Sunday, June 3, 2018

Review: The Fishing Lesson by Heinrich Boell

by Heinrich Boell
Eerdmans Books for Young Readers
Picture Book/Graphic Story
33 pages

A hilarious read with an important message

A humble fisherman is taking a nap in his boat when a tourist interrupts him. The outspoken tourist points out that instead of napping, the fisherman could go out and catch more fish, which would eventually earn him enough money to buy a proper motor-boat. The tourist continues to embellish his idea, envisioning canneries, restaurants, and private helicopters. But the fisher­man has his own ideas about what success looks like.

With comic-like illustrations that emphasize the story’s humor, this funny and thoughtful book will inspire readers to celebrate life’s simple pleasures and enjoy the here and now. 


This is a well known tale from a famous German author during the 1960's (I believe), and it has exactly the sense of humor which fits to this.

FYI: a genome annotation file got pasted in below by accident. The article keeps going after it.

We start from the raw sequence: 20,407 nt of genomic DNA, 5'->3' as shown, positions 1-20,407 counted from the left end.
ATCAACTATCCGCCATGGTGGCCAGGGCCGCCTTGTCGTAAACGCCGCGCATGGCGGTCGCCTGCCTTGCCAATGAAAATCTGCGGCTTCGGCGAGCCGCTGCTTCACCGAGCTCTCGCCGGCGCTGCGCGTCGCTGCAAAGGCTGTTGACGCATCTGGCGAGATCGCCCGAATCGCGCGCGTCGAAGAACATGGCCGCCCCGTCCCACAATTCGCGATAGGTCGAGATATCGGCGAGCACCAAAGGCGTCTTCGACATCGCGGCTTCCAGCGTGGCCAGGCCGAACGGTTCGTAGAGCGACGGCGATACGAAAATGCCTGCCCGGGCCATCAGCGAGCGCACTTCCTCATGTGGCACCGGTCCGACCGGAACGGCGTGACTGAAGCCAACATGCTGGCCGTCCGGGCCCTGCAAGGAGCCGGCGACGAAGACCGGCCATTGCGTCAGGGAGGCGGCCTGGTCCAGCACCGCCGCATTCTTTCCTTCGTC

A sailor is minding his own business, taking a nap under the sun in his small fishing boat. A tourist sees him, and after taking some pictures, begins to question the sailor's decision to lay around instead of fulfilling his job and fishing. The tourist's ideas blossom and bloom to the full extent until a funny and surprising end is reached.

The book is done in a bright and colorful comic book/graphic novel form. The illustrations fit the story perfectly and glide with the words, making it clear what is happening as well as bringing across the tourist's excitement on every page. The translation is well done and kept in a language easily understandable for even younger audiences. Still, this isn't a picture book for younger kids. Rather, the message is better understood by readers nine and up, and probably most effective on even older audiences like adults. It is humorous but more in a dry, intelligent direction. . .as is common with the German humor.  It's definitely an interesting story which makes a reader think, although it might not be for everyone.

I won a complimentary copy through Library Thing and enjoyed it enough to want to leave my honest thoughts.

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